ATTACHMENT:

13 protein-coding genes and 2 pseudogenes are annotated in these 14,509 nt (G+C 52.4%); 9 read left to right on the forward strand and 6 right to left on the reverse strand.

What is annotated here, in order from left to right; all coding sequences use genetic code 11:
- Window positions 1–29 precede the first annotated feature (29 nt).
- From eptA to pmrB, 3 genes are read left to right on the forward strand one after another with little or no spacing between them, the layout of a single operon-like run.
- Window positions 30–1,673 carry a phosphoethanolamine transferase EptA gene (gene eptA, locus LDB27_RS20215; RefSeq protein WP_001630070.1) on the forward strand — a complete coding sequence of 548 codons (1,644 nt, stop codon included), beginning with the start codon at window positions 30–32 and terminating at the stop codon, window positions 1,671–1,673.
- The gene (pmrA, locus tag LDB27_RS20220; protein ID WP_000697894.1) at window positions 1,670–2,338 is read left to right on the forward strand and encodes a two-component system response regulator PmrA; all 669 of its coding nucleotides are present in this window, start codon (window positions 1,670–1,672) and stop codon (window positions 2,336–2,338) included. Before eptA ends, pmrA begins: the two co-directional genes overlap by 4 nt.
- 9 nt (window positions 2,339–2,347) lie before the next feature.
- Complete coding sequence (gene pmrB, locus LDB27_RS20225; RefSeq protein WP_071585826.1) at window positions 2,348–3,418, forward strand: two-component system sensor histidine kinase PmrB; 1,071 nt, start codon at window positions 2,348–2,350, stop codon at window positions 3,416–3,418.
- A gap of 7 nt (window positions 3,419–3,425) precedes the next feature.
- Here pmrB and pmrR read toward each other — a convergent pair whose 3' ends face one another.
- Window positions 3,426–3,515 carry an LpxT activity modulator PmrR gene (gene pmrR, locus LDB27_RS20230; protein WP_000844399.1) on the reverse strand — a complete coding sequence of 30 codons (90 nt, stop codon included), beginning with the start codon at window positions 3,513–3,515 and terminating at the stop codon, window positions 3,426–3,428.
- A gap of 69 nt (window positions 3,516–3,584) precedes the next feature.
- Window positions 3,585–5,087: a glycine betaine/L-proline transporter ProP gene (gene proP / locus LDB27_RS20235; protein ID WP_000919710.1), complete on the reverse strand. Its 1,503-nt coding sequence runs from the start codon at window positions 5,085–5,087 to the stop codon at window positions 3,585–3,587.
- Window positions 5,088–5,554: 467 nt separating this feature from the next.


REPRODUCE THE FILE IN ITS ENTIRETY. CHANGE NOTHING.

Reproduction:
13 protein-coding genes and 2 pseudogenes are annotated in these 14,509 nt (G+C 52.4%); 9 read left to right on the forward strand and 6 right to left on the reverse strand.

What is annotated here, in order from left to right; all coding sequences use genetic code 11:
- Window positions 1–29 precede the first annotated feature (29 nt).
- From eptA to pmrB, 3 genes are read left to right on the forward strand one after another with little or no spacing between them, the layout of a single operon-like run.
- Window positions 30–1,673 carry a phosphoethanolamine transferase EptA gene (gene eptA, locus LDB27_RS20215; RefSeq protein WP_001630070.1) on the forward strand — a complete coding sequence of 548 codons (1,644 nt, stop codon included), beginning with the start codon at window positions 30–32 and terminating at the stop codon, window positions 1,671–1,673.
- The gene (pmrA, locus tag LDB27_RS20220; protein ID WP_000697894.1) at window positions 1,670–2,338 is read left to right on the forward strand and encodes a two-component system response regulator PmrA; all 669 of its coding nucleotides are present in this window, start codon (window positions 1,670–1,672) and stop codon (window positions 2,336–2,338) included. Before eptA ends, pmrA begins: the two co-directional genes overlap by 4 nt.
- 9 nt (window positions 2,339–2,347) lie before the next feature.
- Complete coding sequence (gene pmrB, locus LDB27_RS20225; RefSeq protein WP_071585826.1) at window positions 2,348–3,418, forward strand: two-component system sensor histidine kinase PmrB; 1,071 nt, start codon at window positions 2,348–2,350, stop codon at window positions 3,416–3,418.
- A gap of 7 nt (window positions 3,419–3,425) precedes the next feature.
- Here pmrB and pmrR read toward each other — a convergent pair whose 3' ends face one another.
- Window positions 3,426–3,515 carry an LpxT activity modulator PmrR gene (gene pmrR, locus LDB27_RS20230; protein WP_000844399.1) on the reverse strand — a complete coding sequence of 30 codons (90 nt, stop codon included), beginning with the start codon at window positions 3,513–3,515 and terminating at the stop codon, window positions 3,426–3,428.
- A gap of 69 nt (window positions 3,516–3,584) precedes the next feature.
- Window positions 3,585–5,087: a glycine betaine/L-proline transporter ProP gene (gene proP / locus LDB27_RS20235; protein ID WP_000919710.1), complete on the reverse strand. Its 1,503-nt coding sequence runs from the start codon at window positions 5,085–5,087 to the stop codon at window positions 3,585–3,587.
- Window positions 5,088–5,554: 467 nt separating this feature from the next.